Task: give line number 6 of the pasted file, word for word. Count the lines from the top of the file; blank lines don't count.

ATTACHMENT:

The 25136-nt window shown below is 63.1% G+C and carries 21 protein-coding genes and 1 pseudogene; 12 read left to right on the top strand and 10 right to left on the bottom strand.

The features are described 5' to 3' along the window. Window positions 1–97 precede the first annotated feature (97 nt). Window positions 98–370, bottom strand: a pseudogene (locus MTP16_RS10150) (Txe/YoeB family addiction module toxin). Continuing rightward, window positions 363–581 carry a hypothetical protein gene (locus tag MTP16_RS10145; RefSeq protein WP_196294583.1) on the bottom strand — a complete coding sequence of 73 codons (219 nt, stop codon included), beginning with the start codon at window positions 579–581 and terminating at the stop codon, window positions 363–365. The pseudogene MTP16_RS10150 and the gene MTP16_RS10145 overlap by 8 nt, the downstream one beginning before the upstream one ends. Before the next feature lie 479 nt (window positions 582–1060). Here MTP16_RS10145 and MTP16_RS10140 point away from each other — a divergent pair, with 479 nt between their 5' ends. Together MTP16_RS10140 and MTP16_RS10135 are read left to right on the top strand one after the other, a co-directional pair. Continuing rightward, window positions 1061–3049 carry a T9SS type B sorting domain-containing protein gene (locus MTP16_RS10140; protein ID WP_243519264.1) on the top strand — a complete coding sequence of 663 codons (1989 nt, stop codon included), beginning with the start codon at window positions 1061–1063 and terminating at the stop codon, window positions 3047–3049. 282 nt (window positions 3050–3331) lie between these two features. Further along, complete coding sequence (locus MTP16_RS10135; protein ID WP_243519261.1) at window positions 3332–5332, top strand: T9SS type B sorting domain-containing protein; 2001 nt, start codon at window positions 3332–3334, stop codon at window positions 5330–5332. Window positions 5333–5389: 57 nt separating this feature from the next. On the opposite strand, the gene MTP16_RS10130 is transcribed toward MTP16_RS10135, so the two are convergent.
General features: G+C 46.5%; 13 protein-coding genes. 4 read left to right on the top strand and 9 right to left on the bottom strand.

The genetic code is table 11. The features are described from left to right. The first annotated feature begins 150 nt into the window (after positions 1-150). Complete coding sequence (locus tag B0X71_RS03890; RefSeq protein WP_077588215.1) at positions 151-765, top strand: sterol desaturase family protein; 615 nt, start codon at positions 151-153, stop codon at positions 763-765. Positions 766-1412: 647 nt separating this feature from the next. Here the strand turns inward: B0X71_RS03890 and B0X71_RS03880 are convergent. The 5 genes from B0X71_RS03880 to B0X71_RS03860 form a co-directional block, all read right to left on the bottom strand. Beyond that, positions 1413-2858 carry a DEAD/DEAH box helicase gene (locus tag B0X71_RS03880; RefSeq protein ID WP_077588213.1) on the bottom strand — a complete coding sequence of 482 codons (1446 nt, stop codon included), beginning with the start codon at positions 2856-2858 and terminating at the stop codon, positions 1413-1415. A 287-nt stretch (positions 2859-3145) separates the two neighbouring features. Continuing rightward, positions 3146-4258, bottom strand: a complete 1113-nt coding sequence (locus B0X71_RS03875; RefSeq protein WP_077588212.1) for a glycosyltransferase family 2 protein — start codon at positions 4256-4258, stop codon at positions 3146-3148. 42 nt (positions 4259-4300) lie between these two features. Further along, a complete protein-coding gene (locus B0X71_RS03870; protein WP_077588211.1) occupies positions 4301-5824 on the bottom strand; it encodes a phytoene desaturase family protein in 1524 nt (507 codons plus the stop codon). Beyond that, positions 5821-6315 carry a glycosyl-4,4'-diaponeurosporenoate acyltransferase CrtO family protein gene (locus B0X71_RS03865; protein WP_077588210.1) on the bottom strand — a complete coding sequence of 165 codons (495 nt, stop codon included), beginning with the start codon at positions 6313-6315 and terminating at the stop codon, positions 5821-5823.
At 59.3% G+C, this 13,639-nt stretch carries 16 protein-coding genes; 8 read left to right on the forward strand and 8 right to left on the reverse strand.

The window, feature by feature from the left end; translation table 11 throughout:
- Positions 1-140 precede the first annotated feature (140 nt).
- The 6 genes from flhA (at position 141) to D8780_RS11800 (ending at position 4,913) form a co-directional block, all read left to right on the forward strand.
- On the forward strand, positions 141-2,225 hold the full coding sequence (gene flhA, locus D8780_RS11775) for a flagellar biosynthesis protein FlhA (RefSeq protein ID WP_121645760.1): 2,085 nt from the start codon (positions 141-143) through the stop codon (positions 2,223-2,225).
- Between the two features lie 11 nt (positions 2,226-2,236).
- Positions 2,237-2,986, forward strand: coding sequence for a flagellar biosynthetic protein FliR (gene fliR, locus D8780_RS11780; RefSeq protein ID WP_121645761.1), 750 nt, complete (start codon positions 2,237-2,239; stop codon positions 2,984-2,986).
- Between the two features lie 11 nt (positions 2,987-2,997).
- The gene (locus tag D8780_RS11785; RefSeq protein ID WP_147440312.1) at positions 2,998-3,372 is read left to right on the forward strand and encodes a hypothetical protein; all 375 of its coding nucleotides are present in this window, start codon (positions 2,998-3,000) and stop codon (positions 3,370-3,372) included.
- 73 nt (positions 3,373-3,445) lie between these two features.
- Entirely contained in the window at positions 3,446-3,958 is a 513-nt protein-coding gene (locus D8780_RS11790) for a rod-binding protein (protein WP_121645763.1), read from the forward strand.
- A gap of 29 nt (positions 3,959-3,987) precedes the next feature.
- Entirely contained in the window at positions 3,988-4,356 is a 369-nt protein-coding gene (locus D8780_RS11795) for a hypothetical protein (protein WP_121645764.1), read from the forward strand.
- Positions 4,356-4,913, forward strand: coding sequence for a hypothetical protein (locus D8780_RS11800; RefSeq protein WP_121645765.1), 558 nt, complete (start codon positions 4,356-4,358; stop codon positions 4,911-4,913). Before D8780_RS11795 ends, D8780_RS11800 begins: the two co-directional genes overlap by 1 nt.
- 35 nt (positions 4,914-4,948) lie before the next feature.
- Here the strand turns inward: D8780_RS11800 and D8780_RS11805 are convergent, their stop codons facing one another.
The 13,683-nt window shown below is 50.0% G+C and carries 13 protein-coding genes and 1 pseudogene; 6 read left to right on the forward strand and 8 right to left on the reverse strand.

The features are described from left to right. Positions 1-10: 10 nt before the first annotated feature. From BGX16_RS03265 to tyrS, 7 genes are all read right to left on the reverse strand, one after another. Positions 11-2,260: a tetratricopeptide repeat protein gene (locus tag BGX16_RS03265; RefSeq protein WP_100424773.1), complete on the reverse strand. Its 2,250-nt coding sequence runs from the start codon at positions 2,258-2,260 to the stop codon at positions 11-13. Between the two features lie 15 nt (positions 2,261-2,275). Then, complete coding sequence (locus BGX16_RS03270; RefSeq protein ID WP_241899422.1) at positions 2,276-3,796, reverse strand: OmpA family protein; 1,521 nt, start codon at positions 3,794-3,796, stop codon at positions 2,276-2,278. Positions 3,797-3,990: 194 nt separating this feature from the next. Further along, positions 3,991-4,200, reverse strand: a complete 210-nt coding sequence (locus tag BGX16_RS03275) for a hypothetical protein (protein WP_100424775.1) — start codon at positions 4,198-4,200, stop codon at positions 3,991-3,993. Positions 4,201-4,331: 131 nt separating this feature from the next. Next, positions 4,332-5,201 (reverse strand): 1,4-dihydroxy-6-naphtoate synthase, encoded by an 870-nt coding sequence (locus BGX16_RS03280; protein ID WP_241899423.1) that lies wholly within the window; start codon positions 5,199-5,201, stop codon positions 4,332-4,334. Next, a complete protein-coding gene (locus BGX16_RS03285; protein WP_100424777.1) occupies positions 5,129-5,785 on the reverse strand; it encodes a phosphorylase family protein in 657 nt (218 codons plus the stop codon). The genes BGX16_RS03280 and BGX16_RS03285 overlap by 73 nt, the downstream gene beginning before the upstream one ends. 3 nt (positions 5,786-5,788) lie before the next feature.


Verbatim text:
The window, feature by feature from the left end; translation table 11 throughout: